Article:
From Adviser Guide:
Q: How accurate is cash flow modelling?
Advisers agree that the results are never 100% accurate and deteriorate over time.
In order to illustrate the possibilities the future holds, cash flow models must include a range of various assumptions, such as projections for varying degrees of inflation.
These variables could differ, say between 1, 2 and 4 per cent per year and, while they give clients an idea about the wide range of possible outcomes, the difference to the clients projected wealth might be so broad as to be almost meaningless.
As such, jokes independent adviser Michael Hunt, partner at Greycoat Financial Services, advisers might explain to clients that the process “is not worth the paper its written on”.
“A little facetious maybe, but the output is only as good as the input and the assumptions made. Cash flow modelling provides a snapshot of where clients are today and if they keep doing what they are doing and the assumptions made actually happen then this is what their financial position will be in X years time – but it won’t happen like that,” he explains.
This doesn’t mean it isn’t worth using, argues Richard Allum, managing director of Paraplan Plus: “Cash flow modelling can never be 100 per cent accurate but it provides a very useful guide. It is an ongoing process and the forecast needs to be monitored, reviewed and refined on a regular basis.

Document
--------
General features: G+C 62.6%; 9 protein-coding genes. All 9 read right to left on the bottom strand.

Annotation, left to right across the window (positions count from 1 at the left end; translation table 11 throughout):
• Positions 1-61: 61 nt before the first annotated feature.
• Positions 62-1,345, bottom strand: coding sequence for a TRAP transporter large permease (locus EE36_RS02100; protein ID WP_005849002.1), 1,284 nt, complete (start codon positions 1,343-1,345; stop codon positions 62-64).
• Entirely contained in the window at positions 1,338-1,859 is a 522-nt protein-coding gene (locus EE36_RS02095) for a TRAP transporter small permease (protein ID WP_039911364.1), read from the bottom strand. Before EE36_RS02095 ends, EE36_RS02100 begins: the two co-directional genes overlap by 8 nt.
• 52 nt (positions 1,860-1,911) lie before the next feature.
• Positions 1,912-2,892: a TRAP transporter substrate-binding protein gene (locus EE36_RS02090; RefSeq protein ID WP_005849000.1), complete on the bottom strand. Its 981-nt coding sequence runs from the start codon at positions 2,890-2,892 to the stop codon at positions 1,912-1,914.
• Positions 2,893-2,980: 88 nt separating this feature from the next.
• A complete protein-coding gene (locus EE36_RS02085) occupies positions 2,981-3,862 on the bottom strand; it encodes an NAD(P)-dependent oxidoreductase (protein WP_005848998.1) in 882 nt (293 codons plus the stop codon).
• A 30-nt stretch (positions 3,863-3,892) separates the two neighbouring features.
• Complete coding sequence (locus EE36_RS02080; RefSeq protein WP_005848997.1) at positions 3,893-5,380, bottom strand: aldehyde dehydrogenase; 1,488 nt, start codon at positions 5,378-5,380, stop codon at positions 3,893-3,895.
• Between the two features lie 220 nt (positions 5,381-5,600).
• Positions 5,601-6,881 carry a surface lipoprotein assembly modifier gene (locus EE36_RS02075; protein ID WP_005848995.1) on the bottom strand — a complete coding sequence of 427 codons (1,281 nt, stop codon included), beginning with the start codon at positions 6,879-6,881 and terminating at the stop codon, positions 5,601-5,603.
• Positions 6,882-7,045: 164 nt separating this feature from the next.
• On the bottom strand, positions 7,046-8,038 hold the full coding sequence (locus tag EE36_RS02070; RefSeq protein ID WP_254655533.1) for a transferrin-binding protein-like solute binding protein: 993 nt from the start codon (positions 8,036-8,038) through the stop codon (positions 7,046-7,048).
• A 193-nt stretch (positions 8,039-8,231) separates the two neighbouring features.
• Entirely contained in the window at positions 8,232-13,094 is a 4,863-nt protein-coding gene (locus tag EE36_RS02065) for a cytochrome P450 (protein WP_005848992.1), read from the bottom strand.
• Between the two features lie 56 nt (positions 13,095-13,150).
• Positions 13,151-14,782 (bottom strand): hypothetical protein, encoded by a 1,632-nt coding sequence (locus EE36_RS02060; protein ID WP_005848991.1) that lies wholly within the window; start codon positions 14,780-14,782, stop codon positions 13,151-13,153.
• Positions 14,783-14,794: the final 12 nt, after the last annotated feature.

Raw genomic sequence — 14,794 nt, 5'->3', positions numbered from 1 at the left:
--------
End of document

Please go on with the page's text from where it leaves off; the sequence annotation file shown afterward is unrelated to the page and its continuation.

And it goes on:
“It’s possible to model for different scenarios caused by future events and this should be part of helping to establish the client’s capacity for loss and risk.”
As the accuracy of the procedure deteriorates as the time line increases, perhaps cash flow modelling provides a good reason for clients to keep in contact with advisers and perhaps prompting more business. Sandy Robertson, managing director of Acumen Financial Planning, says it should never be considered a one off: “It should be regularly updated – every year ideally but certainly every couple of years.”